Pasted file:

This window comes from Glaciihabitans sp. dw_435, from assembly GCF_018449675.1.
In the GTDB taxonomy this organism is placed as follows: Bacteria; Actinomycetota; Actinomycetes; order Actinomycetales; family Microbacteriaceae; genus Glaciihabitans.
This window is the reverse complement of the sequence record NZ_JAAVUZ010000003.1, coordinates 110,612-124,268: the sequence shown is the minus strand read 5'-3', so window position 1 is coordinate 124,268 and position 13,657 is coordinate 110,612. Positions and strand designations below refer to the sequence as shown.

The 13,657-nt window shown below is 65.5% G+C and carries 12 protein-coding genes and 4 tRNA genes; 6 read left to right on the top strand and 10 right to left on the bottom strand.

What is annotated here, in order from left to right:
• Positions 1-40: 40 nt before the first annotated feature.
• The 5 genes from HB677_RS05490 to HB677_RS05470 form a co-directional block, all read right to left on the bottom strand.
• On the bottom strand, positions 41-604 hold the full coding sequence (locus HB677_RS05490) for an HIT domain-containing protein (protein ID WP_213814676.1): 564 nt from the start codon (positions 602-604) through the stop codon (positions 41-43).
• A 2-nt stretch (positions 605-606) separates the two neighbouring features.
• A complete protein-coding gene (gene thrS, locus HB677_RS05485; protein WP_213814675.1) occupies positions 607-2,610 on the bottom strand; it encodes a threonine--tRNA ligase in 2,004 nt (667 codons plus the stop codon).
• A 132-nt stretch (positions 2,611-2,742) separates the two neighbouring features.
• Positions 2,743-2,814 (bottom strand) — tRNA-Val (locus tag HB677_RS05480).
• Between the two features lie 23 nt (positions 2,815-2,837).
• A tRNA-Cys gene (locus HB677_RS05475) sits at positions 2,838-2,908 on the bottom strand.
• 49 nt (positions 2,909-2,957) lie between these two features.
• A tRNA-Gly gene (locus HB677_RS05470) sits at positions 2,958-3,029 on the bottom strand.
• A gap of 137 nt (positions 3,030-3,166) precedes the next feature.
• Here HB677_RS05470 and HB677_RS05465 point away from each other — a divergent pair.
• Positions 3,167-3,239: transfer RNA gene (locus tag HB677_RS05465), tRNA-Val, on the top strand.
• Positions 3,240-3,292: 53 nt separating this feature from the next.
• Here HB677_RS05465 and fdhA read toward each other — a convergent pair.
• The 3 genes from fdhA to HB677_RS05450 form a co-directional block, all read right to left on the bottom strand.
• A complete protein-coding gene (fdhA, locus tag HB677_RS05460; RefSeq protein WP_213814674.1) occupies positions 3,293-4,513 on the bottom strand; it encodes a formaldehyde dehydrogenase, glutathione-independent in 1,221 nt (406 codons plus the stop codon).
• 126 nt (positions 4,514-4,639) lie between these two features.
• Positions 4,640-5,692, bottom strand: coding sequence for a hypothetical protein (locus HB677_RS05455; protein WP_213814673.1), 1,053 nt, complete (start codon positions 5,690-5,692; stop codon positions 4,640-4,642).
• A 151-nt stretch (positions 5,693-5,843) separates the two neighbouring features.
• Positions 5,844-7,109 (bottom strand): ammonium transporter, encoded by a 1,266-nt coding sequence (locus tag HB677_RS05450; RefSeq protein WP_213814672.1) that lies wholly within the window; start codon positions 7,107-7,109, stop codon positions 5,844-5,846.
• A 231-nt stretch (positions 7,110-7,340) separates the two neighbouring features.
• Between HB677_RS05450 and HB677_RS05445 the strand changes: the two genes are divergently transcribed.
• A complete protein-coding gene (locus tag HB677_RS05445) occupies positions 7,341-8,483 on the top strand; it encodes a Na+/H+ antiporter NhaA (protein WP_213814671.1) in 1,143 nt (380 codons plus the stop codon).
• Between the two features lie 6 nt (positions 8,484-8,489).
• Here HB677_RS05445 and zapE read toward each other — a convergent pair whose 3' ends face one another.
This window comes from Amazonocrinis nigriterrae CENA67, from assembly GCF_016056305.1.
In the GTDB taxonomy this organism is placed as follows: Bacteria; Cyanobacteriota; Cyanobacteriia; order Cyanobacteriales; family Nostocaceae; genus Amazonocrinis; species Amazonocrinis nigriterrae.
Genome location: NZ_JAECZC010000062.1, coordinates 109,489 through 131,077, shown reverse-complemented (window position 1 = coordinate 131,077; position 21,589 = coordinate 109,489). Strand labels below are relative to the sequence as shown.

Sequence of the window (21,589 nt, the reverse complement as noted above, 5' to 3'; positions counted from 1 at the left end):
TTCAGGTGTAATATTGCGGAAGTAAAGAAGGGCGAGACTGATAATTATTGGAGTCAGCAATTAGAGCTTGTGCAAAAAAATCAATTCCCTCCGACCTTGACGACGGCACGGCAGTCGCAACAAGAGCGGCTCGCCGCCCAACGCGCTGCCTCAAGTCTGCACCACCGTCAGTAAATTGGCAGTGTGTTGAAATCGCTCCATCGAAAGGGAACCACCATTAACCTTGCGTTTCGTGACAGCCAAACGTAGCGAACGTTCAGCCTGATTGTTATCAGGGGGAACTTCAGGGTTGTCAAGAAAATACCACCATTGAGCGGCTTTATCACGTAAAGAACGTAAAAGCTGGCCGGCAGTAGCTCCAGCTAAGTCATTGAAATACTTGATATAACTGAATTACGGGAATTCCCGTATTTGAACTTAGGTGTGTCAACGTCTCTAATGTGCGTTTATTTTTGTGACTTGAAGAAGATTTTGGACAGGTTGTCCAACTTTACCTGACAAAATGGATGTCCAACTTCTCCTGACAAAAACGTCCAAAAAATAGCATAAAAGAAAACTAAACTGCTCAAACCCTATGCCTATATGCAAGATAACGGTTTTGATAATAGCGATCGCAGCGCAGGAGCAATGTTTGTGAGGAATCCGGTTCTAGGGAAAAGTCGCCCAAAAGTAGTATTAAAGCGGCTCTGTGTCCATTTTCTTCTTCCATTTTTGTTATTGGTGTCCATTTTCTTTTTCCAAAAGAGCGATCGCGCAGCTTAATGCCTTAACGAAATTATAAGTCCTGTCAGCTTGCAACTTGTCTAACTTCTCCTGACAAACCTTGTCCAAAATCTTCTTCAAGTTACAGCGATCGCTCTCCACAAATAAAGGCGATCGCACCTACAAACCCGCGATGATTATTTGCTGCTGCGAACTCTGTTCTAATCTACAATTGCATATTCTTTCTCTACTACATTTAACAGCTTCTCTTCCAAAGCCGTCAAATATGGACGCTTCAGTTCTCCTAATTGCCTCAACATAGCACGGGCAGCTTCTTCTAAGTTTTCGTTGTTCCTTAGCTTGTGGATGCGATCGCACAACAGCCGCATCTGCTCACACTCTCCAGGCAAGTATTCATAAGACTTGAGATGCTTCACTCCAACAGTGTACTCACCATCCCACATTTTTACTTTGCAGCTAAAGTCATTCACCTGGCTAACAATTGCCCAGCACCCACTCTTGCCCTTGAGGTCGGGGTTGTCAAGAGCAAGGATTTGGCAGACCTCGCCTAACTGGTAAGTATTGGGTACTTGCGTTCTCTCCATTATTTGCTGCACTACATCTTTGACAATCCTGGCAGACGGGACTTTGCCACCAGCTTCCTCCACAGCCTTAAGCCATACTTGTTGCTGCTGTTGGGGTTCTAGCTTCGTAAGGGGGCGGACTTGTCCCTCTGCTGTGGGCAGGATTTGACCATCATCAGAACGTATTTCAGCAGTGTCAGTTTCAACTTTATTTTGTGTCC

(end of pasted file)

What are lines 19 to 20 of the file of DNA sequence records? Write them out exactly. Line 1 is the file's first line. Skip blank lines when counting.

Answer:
• Positions 3,167-3,239: transfer RNA gene (locus tag HB677_RS05465), tRNA-Val, on the top strand.
• Positions 3,240-3,292: 53 nt separating this feature from the next.